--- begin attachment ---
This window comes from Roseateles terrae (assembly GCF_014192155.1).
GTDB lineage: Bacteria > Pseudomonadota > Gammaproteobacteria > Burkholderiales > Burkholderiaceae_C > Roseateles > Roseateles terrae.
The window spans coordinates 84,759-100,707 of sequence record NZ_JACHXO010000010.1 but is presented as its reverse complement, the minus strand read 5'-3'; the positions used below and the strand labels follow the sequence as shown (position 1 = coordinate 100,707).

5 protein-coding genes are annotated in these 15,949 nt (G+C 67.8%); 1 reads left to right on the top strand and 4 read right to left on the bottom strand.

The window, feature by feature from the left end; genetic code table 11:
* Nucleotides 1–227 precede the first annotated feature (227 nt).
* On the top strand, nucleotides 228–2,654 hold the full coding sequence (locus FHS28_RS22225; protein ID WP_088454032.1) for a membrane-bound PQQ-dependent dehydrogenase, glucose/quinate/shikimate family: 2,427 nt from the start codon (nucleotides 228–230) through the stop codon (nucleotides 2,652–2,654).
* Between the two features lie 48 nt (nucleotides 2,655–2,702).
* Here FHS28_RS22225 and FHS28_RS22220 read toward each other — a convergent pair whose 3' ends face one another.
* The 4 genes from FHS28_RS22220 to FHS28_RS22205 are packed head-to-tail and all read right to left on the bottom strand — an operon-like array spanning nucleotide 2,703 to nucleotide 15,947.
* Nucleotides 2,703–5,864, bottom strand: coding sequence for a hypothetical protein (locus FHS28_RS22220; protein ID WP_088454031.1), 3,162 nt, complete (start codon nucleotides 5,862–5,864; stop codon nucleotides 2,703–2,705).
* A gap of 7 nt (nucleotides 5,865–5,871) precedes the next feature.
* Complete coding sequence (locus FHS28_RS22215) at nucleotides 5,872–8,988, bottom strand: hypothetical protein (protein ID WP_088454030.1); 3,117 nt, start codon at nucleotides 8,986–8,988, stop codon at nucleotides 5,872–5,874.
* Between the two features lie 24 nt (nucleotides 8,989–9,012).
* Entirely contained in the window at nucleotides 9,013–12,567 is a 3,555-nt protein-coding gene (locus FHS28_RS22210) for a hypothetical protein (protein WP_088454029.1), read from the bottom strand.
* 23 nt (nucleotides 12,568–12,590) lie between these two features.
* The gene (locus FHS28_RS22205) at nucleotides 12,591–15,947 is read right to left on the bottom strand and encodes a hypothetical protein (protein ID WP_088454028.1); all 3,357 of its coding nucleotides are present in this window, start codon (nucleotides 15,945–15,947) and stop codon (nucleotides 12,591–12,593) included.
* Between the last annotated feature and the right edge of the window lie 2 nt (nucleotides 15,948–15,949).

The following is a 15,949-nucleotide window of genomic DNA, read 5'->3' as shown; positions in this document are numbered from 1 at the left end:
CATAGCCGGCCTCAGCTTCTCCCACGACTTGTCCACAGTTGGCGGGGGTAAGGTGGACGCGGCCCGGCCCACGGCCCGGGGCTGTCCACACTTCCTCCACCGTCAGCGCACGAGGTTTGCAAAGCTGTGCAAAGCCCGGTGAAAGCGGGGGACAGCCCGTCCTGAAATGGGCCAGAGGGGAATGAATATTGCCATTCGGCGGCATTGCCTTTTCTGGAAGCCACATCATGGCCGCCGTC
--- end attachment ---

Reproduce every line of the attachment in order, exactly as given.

This window comes from Roseateles terrae (assembly GCF_014192155.1).
GTDB lineage: Bacteria > Pseudomonadota > Gammaproteobacteria > Burkholderiales > Burkholderiaceae_C > Roseateles > Roseateles terrae.
The window spans coordinates 84,759-100,707 of sequence record NZ_JACHXO010000010.1 but is presented as its reverse complement, the minus strand read 5'-3'; the positions used below and the strand labels follow the sequence as shown (position 1 = coordinate 100,707).

5 protein-coding genes are annotated in these 15,949 nt (G+C 67.8%); 1 reads left to right on the top strand and 4 read right to left on the bottom strand.

The window, feature by feature from the left end; genetic code table 11:
* Nucleotides 1–227 precede the first annotated feature (227 nt).
* On the top strand, nucleotides 228–2,654 hold the full coding sequence (locus FHS28_RS22225; protein ID WP_088454032.1) for a membrane-bound PQQ-dependent dehydrogenase, glucose/quinate/shikimate family: 2,427 nt from the start codon (nucleotides 228–230) through the stop codon (nucleotides 2,652–2,654).
* Between the two features lie 48 nt (nucleotides 2,655–2,702).
* Here FHS28_RS22225 and FHS28_RS22220 read toward each other — a convergent pair whose 3' ends face one another.
* The 4 genes from FHS28_RS22220 to FHS28_RS22205 are packed head-to-tail and all read right to left on the bottom strand — an operon-like array spanning nucleotide 2,703 to nucleotide 15,947.
* Nucleotides 2,703–5,864, bottom strand: coding sequence for a hypothetical protein (locus FHS28_RS22220; protein ID WP_088454031.1), 3,162 nt, complete (start codon nucleotides 5,862–5,864; stop codon nucleotides 2,703–2,705).
* A gap of 7 nt (nucleotides 5,865–5,871) precedes the next feature.
* Complete coding sequence (locus FHS28_RS22215) at nucleotides 5,872–8,988, bottom strand: hypothetical protein (protein ID WP_088454030.1); 3,117 nt, start codon at nucleotides 8,986–8,988, stop codon at nucleotides 5,872–5,874.
* Between the two features lie 24 nt (nucleotides 8,989–9,012).
* Entirely contained in the window at nucleotides 9,013–12,567 is a 3,555-nt protein-coding gene (locus FHS28_RS22210) for a hypothetical protein (protein WP_088454029.1), read from the bottom strand.
* 23 nt (nucleotides 12,568–12,590) lie between these two features.
* The gene (locus FHS28_RS22205) at nucleotides 12,591–15,947 is read right to left on the bottom strand and encodes a hypothetical protein (protein ID WP_088454028.1); all 3,357 of its coding nucleotides are present in this window, start codon (nucleotides 15,945–15,947) and stop codon (nucleotides 12,591–12,593) included.
* Between the last annotated feature and the right edge of the window lie 2 nt (nucleotides 15,948–15,949).

The following is a 15,949-nucleotide window of genomic DNA, read 5'->3' as shown; positions in this document are numbered from 1 at the left end:
CATAGCCGGCCTCAGCTTCTCCCACGACTTGTCCACAGTTGGCGGGGGTAAGGTGGACGCGGCCCGGCCCACGGCCCGGGGCTGTCCACACTTCCTCCACCGTCAGCGCACGAGGTTTGCAAAGCTGTGCAAAGCCCGGTGAAAGCGGGGGACAGCCCGTCCTGAAATGGGCCAGAGGGGAATGAATATTGCCATTCGGCGGCATTGCCTTTTCTGGAAGCCACATCATGGCCGCCGTC